Taoiseach Micheal Martin has said that the Irish government will take a “steady as she goes” approach to Covid-19 restrictions in the coming weeks.
Speaking during a visit to a Covid-19 vaccination centre in Swords this afternoon, Mr Martin said that while the vaccination programme was making good progress, the Delta variant of the virus meant that a cautious approach is needed.
While he did not give any indications of whether any Covid restrictions would be relaxed in August, he did suggest that he would like to see attendance at the All-Ireland finals in Croke Park increase above the current maximum of 18,000 spectators.
Mr Martin said that Minister Jack Chambers is in contact with the relevant sporting organisations about increasing capacity at next month’s All-Ireland finals and semi-finals.
I do think there’s grounds for optimism because it seems to me, quite clearly, that after 18 months or so people are very clearly reading the riskProfessor Philip Nolan
He said that he wanted to avoid any kind of social gatherings that could cause a spike in Covid-19 cases. “We want to avoid super-spreader events,” he said.
Mr Martin was speaking a day after the National Public Health Emergency Team (Nphet) suggested that there were reasons to be optimistic about the future.
On Wednesday, Professor Philip Nolan, who models the spread of the disease for the Government, said he does not expect to see a single peak in this fourth wave of the pandemic.
“I do think there’s grounds for optimism because it seems to me, quite clearly, that after 18 months or so people are very clearly reading the risk,” he said.
“If our collective behaviour starts to push case numbers up, people collectively become more cautious and that’s why I don’t expect to track any of these huge waves.”
During his visit, Mr Martin met with staff working at the vaccination centre and, in a reference to the gold medal success of rowers Paul O’Donovan and Fintan McCarthy at the Olympics, praised the “Olympian” efforts of vaccination teams.
“We’re at 71% fully vaccinated, 86% partially vaccinated with one dose,” he said.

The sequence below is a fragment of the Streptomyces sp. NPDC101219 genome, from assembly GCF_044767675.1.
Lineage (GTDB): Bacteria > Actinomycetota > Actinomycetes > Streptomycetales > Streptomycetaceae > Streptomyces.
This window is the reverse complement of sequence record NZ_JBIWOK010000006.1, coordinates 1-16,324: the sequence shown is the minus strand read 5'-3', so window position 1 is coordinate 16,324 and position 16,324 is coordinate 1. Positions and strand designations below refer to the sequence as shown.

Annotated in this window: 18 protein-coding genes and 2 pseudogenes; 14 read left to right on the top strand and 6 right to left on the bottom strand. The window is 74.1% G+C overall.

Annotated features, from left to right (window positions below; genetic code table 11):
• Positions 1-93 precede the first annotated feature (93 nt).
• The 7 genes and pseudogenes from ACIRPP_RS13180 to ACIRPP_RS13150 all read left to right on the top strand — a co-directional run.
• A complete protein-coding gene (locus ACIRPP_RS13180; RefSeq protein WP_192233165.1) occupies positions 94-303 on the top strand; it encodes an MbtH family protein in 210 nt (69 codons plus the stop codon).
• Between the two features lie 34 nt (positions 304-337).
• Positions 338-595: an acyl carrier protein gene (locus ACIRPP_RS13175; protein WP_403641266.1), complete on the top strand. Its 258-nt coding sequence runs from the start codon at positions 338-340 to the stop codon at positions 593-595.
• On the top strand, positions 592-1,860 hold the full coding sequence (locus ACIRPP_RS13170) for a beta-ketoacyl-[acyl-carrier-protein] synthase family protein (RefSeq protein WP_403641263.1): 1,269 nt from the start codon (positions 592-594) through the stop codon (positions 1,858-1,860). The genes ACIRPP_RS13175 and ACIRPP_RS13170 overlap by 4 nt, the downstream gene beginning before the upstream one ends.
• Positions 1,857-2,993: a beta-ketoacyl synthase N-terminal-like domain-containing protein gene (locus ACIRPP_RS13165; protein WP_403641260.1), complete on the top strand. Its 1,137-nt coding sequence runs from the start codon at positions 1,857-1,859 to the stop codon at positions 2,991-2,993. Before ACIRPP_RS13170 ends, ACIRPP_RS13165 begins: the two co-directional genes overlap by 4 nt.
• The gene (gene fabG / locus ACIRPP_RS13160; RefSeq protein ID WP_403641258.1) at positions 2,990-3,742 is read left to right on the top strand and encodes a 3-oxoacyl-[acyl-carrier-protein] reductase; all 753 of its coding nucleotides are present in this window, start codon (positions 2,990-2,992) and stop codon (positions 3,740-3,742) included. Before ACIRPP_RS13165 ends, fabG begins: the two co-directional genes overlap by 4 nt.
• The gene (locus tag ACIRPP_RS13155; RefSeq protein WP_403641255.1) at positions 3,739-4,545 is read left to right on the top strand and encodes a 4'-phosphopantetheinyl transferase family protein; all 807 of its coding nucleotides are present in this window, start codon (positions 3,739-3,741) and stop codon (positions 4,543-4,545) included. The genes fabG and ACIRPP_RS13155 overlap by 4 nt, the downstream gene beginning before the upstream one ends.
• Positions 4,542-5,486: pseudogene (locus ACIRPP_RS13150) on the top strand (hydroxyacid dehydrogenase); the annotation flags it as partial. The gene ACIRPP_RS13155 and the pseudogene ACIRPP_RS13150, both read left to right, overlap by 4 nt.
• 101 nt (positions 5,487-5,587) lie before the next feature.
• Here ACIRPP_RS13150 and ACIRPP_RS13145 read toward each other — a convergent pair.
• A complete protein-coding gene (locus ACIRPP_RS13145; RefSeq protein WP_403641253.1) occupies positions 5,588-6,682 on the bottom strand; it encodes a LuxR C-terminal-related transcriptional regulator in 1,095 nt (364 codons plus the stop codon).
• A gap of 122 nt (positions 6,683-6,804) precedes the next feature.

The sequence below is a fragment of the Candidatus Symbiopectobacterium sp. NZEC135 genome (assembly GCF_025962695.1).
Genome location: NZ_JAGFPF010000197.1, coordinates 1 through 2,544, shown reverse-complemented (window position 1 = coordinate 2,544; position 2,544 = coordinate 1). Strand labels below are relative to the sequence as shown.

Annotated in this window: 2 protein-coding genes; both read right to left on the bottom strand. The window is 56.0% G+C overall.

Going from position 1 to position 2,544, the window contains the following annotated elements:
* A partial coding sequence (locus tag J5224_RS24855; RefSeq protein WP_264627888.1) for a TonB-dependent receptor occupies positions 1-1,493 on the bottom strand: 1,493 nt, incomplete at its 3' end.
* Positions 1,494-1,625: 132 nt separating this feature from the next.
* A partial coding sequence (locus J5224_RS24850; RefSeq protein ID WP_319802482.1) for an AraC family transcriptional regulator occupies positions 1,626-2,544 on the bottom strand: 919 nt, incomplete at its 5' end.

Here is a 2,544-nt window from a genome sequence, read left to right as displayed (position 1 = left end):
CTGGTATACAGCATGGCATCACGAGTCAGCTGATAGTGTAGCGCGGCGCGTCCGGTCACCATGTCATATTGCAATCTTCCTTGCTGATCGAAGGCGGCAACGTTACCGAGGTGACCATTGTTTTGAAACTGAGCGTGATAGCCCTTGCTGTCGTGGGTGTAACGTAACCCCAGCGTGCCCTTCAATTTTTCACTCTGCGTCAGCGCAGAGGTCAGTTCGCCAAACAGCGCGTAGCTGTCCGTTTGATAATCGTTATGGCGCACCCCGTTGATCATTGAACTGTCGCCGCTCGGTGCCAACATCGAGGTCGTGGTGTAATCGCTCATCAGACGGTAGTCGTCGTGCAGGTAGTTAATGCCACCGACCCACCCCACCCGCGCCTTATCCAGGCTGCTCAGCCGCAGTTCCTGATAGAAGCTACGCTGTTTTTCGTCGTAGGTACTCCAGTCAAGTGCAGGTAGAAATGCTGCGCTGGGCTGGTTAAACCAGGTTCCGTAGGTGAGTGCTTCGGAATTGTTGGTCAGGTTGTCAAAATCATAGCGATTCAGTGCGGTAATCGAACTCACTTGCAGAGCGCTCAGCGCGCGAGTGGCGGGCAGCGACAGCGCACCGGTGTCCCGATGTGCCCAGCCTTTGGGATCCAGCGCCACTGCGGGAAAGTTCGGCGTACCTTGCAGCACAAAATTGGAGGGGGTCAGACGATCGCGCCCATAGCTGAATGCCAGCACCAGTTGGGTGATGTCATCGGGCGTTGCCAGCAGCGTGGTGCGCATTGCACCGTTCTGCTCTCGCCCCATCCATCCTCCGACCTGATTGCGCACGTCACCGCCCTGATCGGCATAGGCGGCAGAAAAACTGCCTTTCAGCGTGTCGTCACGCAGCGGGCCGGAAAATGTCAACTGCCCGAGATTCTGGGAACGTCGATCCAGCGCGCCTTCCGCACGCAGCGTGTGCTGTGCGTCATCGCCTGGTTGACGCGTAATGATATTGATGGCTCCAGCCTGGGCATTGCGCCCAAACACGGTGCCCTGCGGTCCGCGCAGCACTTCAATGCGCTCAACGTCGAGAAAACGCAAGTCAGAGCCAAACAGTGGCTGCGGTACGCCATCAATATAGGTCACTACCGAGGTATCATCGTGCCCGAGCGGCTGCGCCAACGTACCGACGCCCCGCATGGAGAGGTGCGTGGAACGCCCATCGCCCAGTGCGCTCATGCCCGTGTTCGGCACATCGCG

On Thursday, a further 1,361 cases of Covid-19 were reported in Ireland, the Department of Health said.
Encourage your friends and family to ensure they get reliable information about the vaccines available here and to get vaccinated as soon as possibleChief medical officer Dr Tony Holohan
A total of 160 patients in hospital have Covid-19, with 26 in intensive care.
Chief medical officer Dr Tony Holohan said the country has to continue to drive up vaccination rates “as high as possible”.
“The higher we go, the better the protection we have and the sooner we’ll be able to ease more of the economic and social restrictions that still remain in place,” he said.
“Walk-in vaccination centres are opening across the country, anyone over 16 years of age can register for a Covid-19 vaccine.
“Encourage your friends and family to ensure they get reliable information about the vaccines available here and to get vaccinated as soon as possible.
“For our exhausted healthcare workers, the winter months ahead mean flu, other respiratory infection admissions alongside the backlog of scheduled and unscheduled care that has been disrupted due to Covid-19.
“We owe it to them to continue to maintain the basic personal public health protections; manage your contacts, keep distance, wash/sanitise hands regularly, cough/sneeze etiquette, avoid crowds, wear masks indoors and in crowded settings.
“If you experience Covid-19 symptoms, isolate and get tested.”